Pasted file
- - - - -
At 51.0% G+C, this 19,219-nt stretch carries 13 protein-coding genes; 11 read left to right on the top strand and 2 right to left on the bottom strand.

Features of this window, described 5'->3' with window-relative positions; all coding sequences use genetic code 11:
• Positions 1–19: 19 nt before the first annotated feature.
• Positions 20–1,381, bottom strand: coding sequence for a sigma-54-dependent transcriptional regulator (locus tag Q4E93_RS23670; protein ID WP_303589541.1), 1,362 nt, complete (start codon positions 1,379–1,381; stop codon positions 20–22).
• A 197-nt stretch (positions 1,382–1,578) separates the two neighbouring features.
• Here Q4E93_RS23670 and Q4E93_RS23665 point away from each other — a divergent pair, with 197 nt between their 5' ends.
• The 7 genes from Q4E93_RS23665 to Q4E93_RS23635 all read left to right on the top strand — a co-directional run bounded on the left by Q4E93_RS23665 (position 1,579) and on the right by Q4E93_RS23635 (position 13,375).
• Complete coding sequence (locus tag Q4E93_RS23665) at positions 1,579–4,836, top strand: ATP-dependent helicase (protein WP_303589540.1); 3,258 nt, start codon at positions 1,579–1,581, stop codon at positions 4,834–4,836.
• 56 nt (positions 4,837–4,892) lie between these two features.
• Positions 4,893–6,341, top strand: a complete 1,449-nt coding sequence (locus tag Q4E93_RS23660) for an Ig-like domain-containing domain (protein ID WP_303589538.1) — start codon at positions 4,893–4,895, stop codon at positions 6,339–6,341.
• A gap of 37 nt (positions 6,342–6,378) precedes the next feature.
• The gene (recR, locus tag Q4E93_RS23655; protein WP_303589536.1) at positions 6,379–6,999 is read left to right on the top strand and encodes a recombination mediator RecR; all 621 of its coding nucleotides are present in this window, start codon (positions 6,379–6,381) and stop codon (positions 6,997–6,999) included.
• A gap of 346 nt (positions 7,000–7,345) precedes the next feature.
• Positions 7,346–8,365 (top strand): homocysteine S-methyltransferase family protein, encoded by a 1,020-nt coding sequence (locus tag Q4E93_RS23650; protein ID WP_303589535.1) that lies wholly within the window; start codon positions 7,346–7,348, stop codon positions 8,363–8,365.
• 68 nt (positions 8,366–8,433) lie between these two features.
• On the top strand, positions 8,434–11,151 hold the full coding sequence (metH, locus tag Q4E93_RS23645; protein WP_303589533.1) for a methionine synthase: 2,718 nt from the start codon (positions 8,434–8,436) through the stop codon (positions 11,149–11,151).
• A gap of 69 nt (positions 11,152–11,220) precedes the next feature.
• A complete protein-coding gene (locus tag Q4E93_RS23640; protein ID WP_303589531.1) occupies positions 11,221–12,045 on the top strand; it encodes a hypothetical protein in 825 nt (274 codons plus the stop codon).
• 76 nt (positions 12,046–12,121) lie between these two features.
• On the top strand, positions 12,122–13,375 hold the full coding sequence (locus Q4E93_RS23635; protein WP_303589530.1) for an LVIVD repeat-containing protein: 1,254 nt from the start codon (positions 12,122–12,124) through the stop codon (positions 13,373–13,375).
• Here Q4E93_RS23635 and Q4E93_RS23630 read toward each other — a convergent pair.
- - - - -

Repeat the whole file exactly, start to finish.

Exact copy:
At 51.0% G+C, this 19,219-nt stretch carries 13 protein-coding genes; 11 read left to right on the top strand and 2 right to left on the bottom strand.

Features of this window, described 5'->3' with window-relative positions; all coding sequences use genetic code 11:
• Positions 1–19: 19 nt before the first annotated feature.
• Positions 20–1,381, bottom strand: coding sequence for a sigma-54-dependent transcriptional regulator (locus tag Q4E93_RS23670; protein ID WP_303589541.1), 1,362 nt, complete (start codon positions 1,379–1,381; stop codon positions 20–22).
• A 197-nt stretch (positions 1,382–1,578) separates the two neighbouring features.
• Here Q4E93_RS23670 and Q4E93_RS23665 point away from each other — a divergent pair, with 197 nt between their 5' ends.
• The 7 genes from Q4E93_RS23665 to Q4E93_RS23635 all read left to right on the top strand — a co-directional run bounded on the left by Q4E93_RS23665 (position 1,579) and on the right by Q4E93_RS23635 (position 13,375).
• Complete coding sequence (locus tag Q4E93_RS23665) at positions 1,579–4,836, top strand: ATP-dependent helicase (protein WP_303589540.1); 3,258 nt, start codon at positions 1,579–1,581, stop codon at positions 4,834–4,836.
• 56 nt (positions 4,837–4,892) lie between these two features.
• Positions 4,893–6,341, top strand: a complete 1,449-nt coding sequence (locus tag Q4E93_RS23660) for an Ig-like domain-containing domain (protein ID WP_303589538.1) — start codon at positions 4,893–4,895, stop codon at positions 6,339–6,341.
• A gap of 37 nt (positions 6,342–6,378) precedes the next feature.
• The gene (recR, locus tag Q4E93_RS23655; protein WP_303589536.1) at positions 6,379–6,999 is read left to right on the top strand and encodes a recombination mediator RecR; all 621 of its coding nucleotides are present in this window, start codon (positions 6,379–6,381) and stop codon (positions 6,997–6,999) included.
• A gap of 346 nt (positions 7,000–7,345) precedes the next feature.
• Positions 7,346–8,365 (top strand): homocysteine S-methyltransferase family protein, encoded by a 1,020-nt coding sequence (locus tag Q4E93_RS23650; protein ID WP_303589535.1) that lies wholly within the window; start codon positions 7,346–7,348, stop codon positions 8,363–8,365.
• 68 nt (positions 8,366–8,433) lie between these two features.
• On the top strand, positions 8,434–11,151 hold the full coding sequence (metH, locus tag Q4E93_RS23645; protein WP_303589533.1) for a methionine synthase: 2,718 nt from the start codon (positions 8,434–8,436) through the stop codon (positions 11,149–11,151).
• A gap of 69 nt (positions 11,152–11,220) precedes the next feature.
• A complete protein-coding gene (locus tag Q4E93_RS23640; protein ID WP_303589531.1) occupies positions 11,221–12,045 on the top strand; it encodes a hypothetical protein in 825 nt (274 codons plus the stop codon).
• 76 nt (positions 12,046–12,121) lie between these two features.
• On the top strand, positions 12,122–13,375 hold the full coding sequence (locus Q4E93_RS23635; protein WP_303589530.1) for an LVIVD repeat-containing protein: 1,254 nt from the start codon (positions 12,122–12,124) through the stop codon (positions 13,373–13,375).
• Here Q4E93_RS23635 and Q4E93_RS23630 read toward each other — a convergent pair.